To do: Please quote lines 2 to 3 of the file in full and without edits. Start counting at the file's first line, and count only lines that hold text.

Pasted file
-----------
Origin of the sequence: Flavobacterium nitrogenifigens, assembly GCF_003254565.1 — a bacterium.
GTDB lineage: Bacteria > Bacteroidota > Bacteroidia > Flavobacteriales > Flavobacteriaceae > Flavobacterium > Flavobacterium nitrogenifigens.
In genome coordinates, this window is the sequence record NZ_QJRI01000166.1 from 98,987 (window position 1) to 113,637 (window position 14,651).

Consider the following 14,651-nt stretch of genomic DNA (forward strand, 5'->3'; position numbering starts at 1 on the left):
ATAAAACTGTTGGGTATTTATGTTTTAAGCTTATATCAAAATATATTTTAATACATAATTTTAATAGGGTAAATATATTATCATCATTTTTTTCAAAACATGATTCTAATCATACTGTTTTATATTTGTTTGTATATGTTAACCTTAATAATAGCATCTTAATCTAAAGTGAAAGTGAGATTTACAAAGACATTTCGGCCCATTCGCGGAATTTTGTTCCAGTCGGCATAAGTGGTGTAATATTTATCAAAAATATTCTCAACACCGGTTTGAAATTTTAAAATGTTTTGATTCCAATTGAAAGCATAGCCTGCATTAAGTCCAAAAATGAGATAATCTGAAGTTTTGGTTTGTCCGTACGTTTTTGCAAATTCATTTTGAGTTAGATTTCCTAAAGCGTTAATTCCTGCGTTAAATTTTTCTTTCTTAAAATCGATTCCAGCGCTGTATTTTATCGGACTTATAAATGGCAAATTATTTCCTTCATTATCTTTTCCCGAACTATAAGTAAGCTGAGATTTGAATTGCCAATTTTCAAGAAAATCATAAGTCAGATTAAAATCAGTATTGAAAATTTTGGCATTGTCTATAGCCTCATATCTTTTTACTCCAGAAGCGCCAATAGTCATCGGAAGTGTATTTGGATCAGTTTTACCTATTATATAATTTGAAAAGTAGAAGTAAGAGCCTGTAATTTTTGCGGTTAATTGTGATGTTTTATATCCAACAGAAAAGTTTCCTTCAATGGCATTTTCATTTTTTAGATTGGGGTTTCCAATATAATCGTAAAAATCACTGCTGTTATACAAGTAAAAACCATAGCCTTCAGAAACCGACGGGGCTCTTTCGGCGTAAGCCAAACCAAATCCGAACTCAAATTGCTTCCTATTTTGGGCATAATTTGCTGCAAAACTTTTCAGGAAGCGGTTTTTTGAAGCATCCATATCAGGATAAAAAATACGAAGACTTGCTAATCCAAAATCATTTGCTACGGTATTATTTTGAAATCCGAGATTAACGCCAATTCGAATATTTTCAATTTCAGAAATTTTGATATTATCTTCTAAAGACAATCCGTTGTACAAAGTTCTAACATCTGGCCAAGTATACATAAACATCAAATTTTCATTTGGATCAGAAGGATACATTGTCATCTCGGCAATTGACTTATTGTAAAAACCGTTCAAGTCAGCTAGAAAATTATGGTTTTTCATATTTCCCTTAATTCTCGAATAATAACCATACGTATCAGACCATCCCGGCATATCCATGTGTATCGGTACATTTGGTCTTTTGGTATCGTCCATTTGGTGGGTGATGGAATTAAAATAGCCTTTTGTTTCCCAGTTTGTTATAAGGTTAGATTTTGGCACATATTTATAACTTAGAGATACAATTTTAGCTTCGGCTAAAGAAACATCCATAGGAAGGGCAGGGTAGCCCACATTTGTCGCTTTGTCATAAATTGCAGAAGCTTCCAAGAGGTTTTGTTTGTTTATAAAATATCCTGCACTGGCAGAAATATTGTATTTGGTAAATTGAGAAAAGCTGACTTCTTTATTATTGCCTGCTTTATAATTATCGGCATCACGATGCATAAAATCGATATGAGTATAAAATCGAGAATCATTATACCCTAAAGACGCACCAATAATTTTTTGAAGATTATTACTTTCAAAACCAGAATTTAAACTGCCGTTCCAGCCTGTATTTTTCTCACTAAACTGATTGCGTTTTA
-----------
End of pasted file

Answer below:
GTDB lineage: Bacteria > Bacteroidota > Bacteroidia > Flavobacteriales > Flavobacteriaceae > Flavobacterium > Flavobacterium nitrogenifigens.
In genome coordinates, this window is the sequence record NZ_QJRI01000166.1 from 98,987 (window position 1) to 113,637 (window position 14,651).